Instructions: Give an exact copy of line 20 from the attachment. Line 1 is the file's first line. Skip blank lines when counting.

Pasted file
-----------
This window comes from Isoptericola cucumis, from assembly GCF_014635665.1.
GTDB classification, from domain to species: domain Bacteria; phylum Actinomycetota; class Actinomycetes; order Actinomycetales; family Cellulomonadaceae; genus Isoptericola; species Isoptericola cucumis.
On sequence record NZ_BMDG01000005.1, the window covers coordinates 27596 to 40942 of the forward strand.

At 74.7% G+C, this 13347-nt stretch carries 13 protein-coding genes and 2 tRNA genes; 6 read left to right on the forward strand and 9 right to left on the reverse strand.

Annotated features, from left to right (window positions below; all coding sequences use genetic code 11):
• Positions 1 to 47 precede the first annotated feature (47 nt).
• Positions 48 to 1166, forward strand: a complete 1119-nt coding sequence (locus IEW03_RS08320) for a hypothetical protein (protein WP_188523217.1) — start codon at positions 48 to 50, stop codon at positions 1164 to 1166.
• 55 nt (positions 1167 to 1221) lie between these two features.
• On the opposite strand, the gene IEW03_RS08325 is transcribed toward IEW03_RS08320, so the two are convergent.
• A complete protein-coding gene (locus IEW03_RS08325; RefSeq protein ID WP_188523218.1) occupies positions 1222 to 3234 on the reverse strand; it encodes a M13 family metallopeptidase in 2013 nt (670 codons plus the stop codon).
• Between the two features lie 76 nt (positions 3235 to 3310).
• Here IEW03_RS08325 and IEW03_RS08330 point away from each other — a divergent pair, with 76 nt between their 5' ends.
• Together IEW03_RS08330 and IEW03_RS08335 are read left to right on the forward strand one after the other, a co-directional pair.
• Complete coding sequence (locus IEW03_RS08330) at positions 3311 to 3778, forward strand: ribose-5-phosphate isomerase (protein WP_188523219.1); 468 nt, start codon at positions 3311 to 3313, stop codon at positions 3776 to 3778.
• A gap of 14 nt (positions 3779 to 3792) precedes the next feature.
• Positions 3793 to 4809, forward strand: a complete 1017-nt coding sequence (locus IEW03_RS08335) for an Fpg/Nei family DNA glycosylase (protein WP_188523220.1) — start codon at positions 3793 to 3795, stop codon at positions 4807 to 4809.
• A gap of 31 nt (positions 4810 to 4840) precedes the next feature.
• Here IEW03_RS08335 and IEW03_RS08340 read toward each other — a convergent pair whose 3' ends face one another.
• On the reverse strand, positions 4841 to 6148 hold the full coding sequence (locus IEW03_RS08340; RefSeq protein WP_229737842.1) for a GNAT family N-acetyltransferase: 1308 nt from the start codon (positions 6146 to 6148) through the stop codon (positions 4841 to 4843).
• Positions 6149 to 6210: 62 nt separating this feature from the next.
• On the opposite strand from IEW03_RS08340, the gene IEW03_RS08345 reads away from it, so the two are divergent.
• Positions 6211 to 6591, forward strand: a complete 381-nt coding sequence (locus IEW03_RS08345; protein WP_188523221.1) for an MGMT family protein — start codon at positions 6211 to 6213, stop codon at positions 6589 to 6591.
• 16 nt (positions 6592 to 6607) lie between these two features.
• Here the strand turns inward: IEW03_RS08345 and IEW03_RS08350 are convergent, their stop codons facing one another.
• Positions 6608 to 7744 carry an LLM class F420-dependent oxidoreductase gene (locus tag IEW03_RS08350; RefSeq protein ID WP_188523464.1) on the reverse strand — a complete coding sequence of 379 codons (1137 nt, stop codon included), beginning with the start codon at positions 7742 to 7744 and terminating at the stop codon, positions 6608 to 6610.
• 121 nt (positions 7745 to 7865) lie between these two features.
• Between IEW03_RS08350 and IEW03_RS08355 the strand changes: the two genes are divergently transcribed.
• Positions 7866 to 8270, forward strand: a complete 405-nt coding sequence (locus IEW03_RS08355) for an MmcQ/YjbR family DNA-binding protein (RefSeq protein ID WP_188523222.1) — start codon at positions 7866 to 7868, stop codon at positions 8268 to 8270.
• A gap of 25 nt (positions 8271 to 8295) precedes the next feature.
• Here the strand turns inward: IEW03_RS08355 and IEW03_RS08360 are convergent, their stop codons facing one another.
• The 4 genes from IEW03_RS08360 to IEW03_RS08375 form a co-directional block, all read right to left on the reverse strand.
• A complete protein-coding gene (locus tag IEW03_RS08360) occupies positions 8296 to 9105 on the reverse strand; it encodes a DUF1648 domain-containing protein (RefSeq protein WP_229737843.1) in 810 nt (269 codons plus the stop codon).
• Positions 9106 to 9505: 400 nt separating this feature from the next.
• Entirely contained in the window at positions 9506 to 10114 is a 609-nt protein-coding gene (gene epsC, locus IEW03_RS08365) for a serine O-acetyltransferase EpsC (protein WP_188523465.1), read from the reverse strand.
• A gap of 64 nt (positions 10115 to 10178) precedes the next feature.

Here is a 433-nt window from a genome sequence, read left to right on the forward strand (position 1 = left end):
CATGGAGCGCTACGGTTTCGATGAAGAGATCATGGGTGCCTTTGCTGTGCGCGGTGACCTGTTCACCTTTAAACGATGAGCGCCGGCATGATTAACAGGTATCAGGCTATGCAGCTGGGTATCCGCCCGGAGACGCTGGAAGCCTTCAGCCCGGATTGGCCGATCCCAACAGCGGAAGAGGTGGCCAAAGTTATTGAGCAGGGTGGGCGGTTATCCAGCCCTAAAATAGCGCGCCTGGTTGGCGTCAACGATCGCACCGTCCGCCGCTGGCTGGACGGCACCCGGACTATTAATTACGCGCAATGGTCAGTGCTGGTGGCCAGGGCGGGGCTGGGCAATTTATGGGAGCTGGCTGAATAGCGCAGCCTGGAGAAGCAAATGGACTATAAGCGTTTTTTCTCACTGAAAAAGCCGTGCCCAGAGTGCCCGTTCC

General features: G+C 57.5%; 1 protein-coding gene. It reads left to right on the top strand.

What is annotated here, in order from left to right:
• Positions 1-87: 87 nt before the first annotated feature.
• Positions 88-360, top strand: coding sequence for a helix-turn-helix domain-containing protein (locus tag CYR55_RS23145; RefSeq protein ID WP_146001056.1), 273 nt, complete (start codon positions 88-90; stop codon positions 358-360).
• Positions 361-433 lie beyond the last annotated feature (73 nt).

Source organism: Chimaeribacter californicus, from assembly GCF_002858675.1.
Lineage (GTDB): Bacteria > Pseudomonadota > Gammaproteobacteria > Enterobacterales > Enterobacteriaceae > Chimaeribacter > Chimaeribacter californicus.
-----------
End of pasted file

• Positions 6149 to 6210: 62 nt separating this feature from the next.